S: Now I see why you said, “Our city has no god.” For when a city attaches itself to a god, it submits to its rule of justice. But, unless I’m mistaken, you’ve no common concern for justice.
C: If by justice you mean the impartial administration of law, then certainly it’s our common concern. But if by justice you mean moral rectitude, then I grant it’s not our common concern, in any direct sense. The job of the city is to safeguard the liberty and property interests of its citizens by maintaining domestic order and thwarting foreign designs. Whereas it’s the job of the sects to help men order their souls, that they might attain spiritual happiness. For the city can touch the body, but the soul—the reasoning and determining part—it cannot touch. Nor should it, for what profane power would dare intrude upon that hidden sanctum, where man is most himself?
S: But tell me, citizen, whether you are one or two things?
C: One, I suppose.
S: A body and soul together, correct. Tell me, does your body abandon your soul when it enters the market or theater or assembly?
C: I could sooner leave behind my head than my soul.
S: Then I’m confused. The soul, being exposed to public things, is surely stained thereby, even as a piece of white cloth is stained by exposure to purple dye. How then do you say, “The city cannot touch the soul”? For the city configures the common space in which you daily move, so that when its legislators encourage evil—either by commanding some vice or failing to forbid it—a snare is laid for your foot, poor citizen.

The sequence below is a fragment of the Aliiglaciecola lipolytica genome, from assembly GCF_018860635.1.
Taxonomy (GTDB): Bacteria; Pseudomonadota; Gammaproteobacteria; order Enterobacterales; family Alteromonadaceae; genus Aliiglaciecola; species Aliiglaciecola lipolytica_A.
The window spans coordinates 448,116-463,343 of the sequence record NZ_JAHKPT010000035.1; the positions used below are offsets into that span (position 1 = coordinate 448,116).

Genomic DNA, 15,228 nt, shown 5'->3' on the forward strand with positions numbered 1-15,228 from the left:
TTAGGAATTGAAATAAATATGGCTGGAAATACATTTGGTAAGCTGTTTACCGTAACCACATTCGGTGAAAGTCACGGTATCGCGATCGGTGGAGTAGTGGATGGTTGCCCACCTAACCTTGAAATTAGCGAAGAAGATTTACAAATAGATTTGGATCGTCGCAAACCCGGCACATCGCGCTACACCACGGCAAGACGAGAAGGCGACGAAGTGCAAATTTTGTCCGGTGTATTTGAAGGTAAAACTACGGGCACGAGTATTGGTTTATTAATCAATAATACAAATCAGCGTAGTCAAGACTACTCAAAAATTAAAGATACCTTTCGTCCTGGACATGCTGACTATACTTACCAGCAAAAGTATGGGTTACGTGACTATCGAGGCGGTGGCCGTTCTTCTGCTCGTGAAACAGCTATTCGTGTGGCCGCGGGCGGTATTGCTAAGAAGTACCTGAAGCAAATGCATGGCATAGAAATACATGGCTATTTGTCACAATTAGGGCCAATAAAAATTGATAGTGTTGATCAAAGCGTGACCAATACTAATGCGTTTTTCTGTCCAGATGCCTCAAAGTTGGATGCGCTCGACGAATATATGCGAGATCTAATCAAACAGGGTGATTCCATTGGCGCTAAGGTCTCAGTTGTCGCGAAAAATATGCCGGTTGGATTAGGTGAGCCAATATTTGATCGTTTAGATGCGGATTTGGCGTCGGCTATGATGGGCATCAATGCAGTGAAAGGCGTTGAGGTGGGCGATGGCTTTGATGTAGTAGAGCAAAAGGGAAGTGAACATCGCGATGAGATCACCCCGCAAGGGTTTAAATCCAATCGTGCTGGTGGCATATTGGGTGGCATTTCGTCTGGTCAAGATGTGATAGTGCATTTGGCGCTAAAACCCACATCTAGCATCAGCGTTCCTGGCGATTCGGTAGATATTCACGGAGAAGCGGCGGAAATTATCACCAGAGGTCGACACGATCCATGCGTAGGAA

C: My justice is not so precarious as to be toppled by the indecency of my neighbor, nor by the idiocy of my governors. The fire that burns my neighbor’s house can be communicated to my dwelling, but the corruption that festers in his breast can’t be communicated to my soul.
S: Is the foot immune to the hand’s disease? No, but cancer spreads from appendage to appendage. Likewise, vice and virtue are contagious, and their spread is either hindered or helped by the law that regulates common body. Therefore, the city can’t be relieved of responsibility for the moral order.